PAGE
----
Thursday, December 1, 2005

What's "conservative"?

I had an interesting exchange yesterday over who was being "conservative" in approaching a problem. The City of San Jose is trying to figure out much it will require from Coyote Valley developers in terms of providing health-care facilities for the uninsured people who will be living in the proposed city. They said they estimated that 15-20% of the population would be uninsured and underinsured, that they were concerned about requiring more facilities than would be actually used, and that they were planning for 10,000 people who would not have sufficient insurance.

I took notice of those figures and said they didn't add up - I thought 10,000 represented less than 15-20% of the expected Coyote Valley population. We worked out that it was just under 15% of the estimated population of 70,000 people (a smaller estimate than I've heard before, by the way). That's when the fun began.

"Well, we're being conservative."

"No you're not! You're being the opposite of conservative."

We went back and forth for a bit before a third person figured we BOTH were being conservative. They were being conservative with the commitment expected from developers. I was suggesting that conservative meant being conservative in mitigating the effect on public health that the developers created in establishing a city with thousands of uninsured people.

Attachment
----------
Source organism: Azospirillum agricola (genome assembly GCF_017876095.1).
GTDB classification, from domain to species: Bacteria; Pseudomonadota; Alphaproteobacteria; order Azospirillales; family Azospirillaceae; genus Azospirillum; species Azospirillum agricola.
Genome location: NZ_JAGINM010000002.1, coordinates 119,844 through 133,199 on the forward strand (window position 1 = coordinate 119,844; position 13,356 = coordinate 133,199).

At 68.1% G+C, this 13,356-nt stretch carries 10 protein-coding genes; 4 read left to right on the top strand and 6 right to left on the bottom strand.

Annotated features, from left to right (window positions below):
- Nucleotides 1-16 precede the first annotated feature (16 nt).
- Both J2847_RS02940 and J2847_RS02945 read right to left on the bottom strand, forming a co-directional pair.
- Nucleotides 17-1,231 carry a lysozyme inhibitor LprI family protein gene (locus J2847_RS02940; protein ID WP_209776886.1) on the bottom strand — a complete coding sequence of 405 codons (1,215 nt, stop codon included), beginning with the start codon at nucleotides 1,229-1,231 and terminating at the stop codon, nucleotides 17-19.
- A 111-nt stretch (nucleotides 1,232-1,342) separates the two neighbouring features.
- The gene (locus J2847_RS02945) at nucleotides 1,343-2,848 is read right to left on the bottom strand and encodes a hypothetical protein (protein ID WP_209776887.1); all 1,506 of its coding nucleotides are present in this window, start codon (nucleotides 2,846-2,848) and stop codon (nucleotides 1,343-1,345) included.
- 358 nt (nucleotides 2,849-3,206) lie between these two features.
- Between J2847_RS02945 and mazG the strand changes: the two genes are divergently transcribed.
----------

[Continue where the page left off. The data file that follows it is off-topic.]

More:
I guess it all depends on your perspective.


P.S. And what does this have to do with protecting open space? If thousands of acres of farmland are to be destroyed (as is proposed in Coyote Valley), then the people doing the destruction should be responsible for all the impacts they created. Letting them out of any of their financial obligations will just encourage even more sprawl.

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